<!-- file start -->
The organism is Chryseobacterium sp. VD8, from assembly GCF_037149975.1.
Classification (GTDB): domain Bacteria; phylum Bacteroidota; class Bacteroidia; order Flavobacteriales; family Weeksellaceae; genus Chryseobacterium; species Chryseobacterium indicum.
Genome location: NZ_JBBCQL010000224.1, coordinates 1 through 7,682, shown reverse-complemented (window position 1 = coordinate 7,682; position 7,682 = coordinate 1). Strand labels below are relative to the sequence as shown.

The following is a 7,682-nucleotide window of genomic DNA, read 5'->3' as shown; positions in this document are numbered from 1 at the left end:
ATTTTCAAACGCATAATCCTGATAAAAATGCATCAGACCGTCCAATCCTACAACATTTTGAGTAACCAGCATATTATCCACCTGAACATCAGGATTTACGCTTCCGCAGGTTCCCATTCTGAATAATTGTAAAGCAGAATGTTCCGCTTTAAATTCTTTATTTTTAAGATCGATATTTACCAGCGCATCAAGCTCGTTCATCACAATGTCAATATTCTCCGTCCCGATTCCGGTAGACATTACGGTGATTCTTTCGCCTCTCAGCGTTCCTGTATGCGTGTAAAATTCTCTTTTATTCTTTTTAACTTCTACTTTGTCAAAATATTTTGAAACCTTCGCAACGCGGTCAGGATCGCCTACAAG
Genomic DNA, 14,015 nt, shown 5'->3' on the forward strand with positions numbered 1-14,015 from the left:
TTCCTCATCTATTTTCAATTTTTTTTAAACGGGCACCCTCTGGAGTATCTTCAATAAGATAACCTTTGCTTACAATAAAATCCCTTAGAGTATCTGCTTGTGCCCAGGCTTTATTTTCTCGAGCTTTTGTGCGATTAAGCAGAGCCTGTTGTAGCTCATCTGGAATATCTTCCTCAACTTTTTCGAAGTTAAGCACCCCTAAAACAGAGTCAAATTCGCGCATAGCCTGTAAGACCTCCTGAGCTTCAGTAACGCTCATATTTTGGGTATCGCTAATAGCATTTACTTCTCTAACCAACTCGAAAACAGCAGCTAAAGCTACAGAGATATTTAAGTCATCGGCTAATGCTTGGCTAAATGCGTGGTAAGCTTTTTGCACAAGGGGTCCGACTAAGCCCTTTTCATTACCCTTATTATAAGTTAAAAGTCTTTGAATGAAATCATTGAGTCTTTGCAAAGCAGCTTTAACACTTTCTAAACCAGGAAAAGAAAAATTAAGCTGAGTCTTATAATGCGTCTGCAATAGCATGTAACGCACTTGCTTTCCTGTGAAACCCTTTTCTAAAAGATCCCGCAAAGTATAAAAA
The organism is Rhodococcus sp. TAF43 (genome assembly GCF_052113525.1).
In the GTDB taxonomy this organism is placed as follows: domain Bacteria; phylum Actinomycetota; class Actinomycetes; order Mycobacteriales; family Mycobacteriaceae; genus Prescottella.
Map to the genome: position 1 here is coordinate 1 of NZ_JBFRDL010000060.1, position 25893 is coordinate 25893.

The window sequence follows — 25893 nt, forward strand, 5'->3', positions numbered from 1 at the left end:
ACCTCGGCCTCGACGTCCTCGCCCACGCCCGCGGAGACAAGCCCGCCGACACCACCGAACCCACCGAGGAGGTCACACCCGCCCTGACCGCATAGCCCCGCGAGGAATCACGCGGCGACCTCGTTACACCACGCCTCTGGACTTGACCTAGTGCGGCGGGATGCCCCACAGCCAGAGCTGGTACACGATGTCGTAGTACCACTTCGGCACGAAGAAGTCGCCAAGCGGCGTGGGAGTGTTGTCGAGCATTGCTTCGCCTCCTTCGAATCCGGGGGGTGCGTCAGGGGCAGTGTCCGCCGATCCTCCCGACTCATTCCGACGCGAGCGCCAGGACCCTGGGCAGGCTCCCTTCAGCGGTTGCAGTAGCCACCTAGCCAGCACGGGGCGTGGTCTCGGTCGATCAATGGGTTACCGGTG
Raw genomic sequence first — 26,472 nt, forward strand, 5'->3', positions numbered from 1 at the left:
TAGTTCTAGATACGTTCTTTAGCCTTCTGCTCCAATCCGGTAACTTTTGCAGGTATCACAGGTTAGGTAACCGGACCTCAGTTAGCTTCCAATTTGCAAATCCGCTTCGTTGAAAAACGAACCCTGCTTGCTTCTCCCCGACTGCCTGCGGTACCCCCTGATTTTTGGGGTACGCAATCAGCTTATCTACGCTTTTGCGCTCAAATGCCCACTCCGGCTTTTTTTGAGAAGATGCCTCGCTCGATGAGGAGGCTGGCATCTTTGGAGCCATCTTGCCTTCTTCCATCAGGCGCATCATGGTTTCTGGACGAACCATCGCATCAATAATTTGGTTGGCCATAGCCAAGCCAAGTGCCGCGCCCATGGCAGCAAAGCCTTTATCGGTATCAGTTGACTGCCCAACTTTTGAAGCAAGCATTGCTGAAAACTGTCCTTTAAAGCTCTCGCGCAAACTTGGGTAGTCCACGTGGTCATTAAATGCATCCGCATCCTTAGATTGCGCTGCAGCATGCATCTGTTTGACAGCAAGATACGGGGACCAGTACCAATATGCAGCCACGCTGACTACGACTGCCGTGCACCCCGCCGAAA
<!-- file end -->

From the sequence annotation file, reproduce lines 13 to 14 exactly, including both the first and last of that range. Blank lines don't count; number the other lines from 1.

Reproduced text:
Raw genomic sequence first — 26,472 nt, forward strand, 5'->3', positions numbered from 1 at the left:
TAGTTCTAGATACGTTCTTTAGCCTTCTGCTCCAATCCGGTAACTTTTGCAGGTATCACAGGTTAGGTAACCGGACCTCAGTTAGCTTCCAATTTGCAAATCCGCTTCGTTGAAAAACGAACCCTGCTTGCTTCTCCCCGACTGCCTGCGGTACCCCCTGATTTTTGGGGTACGCAATCAGCTTATCTACGCTTTTGCGCTCAAATGCCCACTCCGGCTTTTTTTGAGAAGATGCCTCGCTCGATGAGGAGGCTGGCATCTTTGGAGCCATCTTGCCTTCTTCCATCAGGCGCATCATGGTTTCTGGACGAACCATCGCATCAATAATTTGGTTGGCCATAGCCAAGCCAAGTGCCGCGCCCATGGCAGCAAAGCCTTTATCGGTATCAGTTGACTGCCCAACTTTTGAAGCAAGCATTGCTGAAAACTGTCCTTTAAAGCTCTCGCGCAAACTTGGGTAGTCCACGTGGTCATTAAATGCATCCGCATCCTTAGATTGCGCTGCAGCATGCATCTGTTTGACAGCAAGATACGGGGACCAGTACCAATATGCAGCCACGCTGACTACGACTGCCGTGCACCCCGCCGAAA